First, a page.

Lost labour: Working Indian women
Employment of women in India has an interesting trajectory. The periodic labour force survey (2018-19) states that approximately 83 per cent of the total number of women employed in India earn their livelihood as casual labour. Metropolitan cities are magnets for migrants. A study of Census 2011 shows that women constitute almost 70 per cent of the internal migrant community.
Rural-urban migration primarily occurs to expand the opportunity set of the household. However, in contrast to the popular perception of the ‘city’ being the hub of opportunities, women are engaged in home-based labour, such as making earrings, dhaga cutting, filling bottles with limestone, rolling beedis and so on to add to the family income.
Women’s engagement in home-based work has deep-rooted patriarchal and capitalist underpinnings. While patriarchy imposes severe mobility restrictions on women, capitalism portrays ‘home-based work’ as ‘safer alternatives’. However, women do become subjects of exploitation and are made invisible in the value chain of products. They are paid meagre wages and are devoid of employment benefits as members of the informal economy.
One can only imagine the plight of women engaged in home-based work during the pandemic. Structural inequalities have amplified. Unpaid work (inclusive but not limited to extended childcare, household chores, sourcing ration and groceries, cooking, cleaning) has increased manifold. The impact of the pandemic and ensuing lockdown is being felt disproportionately by marginalized and vulnerable sections of society. The International Labour Organization stated that approximately 400 million informal sector workers are at risk of abject poverty in India. Research for this article primarily involved interaction with women home-based workers in Kurla, Mumbai. Their narrative indicated that their bargaining power, which was already negligible, has been severely impacted. They would be, yet again, treated as the reserve army of labour and be at the mercy of contractors.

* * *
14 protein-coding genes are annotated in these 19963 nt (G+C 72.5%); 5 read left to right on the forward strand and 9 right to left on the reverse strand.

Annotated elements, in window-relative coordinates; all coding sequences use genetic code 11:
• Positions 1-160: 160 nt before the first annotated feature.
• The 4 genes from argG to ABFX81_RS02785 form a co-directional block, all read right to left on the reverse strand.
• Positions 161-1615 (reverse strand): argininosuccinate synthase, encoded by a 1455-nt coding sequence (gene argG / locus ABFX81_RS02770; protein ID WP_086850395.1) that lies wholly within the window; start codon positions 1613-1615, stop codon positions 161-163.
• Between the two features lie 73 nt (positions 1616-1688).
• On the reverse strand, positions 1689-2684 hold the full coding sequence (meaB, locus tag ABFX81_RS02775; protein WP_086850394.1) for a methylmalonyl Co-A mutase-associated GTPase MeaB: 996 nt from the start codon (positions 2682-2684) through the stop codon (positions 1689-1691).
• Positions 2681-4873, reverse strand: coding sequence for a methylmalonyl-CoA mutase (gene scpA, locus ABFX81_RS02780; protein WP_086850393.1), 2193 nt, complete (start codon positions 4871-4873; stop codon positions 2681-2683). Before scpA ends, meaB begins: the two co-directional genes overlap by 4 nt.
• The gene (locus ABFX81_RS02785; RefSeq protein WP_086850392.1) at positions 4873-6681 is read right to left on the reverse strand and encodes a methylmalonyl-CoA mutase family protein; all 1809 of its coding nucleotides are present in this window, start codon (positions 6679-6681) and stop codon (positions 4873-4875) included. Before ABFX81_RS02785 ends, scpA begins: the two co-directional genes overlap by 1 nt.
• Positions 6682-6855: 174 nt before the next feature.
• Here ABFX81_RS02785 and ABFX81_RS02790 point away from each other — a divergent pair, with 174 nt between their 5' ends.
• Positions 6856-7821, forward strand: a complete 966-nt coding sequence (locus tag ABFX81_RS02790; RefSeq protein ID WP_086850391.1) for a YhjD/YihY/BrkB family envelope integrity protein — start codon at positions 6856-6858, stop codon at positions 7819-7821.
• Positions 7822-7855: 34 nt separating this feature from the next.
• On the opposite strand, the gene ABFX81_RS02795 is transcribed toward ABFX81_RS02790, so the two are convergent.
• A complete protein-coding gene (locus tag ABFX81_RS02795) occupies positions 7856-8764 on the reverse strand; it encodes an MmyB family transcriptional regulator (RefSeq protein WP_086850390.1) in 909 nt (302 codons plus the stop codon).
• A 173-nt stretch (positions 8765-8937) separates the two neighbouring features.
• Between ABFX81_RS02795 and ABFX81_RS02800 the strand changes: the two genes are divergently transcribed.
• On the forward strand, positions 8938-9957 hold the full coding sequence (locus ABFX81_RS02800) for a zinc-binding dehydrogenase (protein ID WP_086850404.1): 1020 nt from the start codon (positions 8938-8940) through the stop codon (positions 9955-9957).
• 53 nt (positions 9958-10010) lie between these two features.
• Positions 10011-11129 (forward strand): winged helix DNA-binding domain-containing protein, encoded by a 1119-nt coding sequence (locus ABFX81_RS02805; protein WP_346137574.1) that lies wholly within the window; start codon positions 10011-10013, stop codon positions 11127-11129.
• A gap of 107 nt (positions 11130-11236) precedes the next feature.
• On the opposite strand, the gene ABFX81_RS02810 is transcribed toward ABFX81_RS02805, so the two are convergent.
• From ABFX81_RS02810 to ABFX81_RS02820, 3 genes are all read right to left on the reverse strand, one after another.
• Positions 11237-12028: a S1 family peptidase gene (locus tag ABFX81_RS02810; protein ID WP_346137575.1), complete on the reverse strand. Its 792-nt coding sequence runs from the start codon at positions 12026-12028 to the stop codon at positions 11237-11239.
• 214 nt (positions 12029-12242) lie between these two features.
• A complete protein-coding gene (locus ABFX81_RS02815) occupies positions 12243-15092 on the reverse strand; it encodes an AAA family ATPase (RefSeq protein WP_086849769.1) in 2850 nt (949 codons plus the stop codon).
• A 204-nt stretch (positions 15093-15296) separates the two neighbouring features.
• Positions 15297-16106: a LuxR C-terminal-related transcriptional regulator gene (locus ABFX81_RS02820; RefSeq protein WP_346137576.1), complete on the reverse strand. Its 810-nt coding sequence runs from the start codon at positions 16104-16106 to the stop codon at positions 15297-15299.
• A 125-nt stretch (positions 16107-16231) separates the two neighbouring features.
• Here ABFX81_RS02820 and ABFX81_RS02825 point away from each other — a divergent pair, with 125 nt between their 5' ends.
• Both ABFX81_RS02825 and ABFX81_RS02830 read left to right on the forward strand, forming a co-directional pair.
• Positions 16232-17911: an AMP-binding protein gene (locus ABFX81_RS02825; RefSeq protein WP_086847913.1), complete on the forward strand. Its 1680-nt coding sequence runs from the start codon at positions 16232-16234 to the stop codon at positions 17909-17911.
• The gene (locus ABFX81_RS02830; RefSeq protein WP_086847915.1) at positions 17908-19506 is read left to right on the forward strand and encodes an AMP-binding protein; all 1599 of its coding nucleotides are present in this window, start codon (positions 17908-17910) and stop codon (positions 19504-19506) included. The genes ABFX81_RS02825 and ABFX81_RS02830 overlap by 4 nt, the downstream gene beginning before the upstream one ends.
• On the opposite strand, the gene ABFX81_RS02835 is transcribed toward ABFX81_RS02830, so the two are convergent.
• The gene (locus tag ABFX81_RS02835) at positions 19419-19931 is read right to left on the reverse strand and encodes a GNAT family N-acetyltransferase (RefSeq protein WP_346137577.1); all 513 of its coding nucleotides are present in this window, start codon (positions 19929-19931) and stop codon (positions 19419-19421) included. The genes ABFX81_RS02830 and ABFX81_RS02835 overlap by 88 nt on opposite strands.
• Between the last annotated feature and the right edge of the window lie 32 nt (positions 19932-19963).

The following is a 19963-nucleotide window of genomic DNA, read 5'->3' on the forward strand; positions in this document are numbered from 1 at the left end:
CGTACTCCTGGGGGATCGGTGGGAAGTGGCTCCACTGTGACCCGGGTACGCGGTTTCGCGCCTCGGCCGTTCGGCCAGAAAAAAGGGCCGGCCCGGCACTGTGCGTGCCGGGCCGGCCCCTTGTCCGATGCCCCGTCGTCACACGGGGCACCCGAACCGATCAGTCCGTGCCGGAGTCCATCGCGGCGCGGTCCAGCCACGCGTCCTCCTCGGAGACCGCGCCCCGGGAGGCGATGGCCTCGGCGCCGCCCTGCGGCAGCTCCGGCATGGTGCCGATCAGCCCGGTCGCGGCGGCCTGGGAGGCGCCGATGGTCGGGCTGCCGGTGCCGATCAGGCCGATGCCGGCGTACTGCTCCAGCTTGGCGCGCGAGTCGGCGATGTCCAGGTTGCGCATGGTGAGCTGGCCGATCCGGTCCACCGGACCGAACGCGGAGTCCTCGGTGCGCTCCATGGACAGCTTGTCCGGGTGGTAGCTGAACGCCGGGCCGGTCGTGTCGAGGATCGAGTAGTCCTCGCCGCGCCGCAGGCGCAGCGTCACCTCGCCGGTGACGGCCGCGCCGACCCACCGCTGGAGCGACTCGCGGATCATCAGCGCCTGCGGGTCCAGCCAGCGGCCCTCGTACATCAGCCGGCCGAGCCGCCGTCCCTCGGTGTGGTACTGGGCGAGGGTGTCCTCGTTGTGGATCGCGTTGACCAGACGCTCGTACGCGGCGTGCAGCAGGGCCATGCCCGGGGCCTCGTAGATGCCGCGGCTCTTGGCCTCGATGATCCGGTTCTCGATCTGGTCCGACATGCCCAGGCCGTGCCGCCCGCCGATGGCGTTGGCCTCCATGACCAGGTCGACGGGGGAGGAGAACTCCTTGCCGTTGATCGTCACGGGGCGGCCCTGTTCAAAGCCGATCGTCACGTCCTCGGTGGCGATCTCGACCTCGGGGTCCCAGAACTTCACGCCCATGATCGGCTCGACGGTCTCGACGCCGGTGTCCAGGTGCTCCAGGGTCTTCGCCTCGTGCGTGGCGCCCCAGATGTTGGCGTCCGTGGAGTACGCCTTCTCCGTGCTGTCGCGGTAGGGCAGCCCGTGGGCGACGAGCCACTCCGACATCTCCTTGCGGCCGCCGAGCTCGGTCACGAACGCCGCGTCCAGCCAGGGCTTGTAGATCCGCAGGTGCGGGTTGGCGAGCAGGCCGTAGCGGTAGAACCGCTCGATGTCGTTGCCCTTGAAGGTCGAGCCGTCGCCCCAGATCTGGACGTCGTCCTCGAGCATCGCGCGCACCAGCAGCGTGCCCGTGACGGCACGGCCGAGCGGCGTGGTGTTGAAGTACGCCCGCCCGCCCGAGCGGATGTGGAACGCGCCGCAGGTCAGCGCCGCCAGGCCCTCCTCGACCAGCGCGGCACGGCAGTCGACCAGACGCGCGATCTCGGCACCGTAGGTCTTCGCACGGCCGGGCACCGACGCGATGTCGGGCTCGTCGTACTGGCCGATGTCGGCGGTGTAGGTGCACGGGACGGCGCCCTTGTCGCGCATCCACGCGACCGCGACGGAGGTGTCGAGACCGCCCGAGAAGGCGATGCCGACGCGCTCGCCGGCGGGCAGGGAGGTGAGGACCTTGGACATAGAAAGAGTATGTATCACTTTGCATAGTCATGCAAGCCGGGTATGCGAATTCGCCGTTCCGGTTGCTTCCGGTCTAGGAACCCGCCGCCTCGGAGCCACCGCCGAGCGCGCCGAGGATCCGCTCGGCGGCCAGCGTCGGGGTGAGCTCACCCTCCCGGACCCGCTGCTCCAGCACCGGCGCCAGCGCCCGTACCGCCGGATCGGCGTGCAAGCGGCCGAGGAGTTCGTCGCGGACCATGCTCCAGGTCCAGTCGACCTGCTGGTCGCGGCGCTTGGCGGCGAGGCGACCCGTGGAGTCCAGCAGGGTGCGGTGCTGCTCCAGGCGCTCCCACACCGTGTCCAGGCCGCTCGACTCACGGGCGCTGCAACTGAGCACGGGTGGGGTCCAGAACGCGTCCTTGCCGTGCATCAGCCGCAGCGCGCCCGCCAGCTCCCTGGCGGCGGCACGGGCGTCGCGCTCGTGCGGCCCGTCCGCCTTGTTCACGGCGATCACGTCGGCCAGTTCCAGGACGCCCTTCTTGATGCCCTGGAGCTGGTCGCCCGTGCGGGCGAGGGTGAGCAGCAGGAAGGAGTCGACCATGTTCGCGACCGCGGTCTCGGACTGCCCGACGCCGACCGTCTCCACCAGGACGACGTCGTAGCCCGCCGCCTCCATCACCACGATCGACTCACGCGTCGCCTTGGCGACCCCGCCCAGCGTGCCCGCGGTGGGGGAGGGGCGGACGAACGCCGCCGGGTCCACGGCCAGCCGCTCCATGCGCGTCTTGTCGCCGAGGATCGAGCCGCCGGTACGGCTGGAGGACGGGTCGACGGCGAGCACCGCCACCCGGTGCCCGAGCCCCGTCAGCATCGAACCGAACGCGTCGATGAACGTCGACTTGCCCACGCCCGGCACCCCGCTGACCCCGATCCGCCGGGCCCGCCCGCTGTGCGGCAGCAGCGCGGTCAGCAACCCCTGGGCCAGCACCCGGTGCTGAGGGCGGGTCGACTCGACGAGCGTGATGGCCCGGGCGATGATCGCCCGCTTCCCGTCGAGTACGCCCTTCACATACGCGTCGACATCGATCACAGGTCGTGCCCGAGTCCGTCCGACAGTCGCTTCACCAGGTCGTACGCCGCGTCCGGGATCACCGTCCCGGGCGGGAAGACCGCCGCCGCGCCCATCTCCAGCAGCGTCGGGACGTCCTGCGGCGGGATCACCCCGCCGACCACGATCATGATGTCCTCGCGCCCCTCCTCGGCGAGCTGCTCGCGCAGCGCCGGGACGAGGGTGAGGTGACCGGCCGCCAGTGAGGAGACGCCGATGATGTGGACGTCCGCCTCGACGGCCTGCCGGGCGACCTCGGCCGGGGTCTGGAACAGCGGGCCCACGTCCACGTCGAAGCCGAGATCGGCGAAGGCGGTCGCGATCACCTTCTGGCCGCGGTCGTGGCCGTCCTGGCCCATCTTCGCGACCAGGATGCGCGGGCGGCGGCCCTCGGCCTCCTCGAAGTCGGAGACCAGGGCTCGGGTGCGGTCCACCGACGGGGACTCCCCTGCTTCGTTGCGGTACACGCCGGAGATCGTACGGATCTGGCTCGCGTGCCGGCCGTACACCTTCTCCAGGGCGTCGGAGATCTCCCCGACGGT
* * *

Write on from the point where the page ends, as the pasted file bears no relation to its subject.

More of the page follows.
Moreover, home as a ‘workspace’ does not provide a conducive environment for home-based workers. There are severe repercussions on their physical and mental health. The loss of livelihood brings with it unimaginable trauma and uncertainty. Angus Deaton, the Nobel laureate economist, and Anne Case coined the phrase, ‘deaths of despair’, to bring to attention the reduction in life expectancy among working-age Americans after the recession of 2008. It is likely that this pandemic will weaken the position of labour, deepen inequities and polarize society. Women in India already account for 36 per cent of global female suicides.
The government must intervene. To begin with, we have to build and protect the agency of women home-based workers by listening to their demands and incorporating them in policy. There must be recognition and payment of the work undertaken by women home-based workers. This would help attain the following Sustainable Development Goals: 1 (no poverty); 5 (gender equality); 10 (reduced inequalities).
The privilege of ‘capitalizing’ on a crisis is not available to all. The impoverishment of the vulnerable segments of society has amplified and is yet to be addressed. It is upon us, as a nation, to acknowledge our nirbharta on invisible women workers and their valuable contribution to the economy. How else can India become atmanirbhar?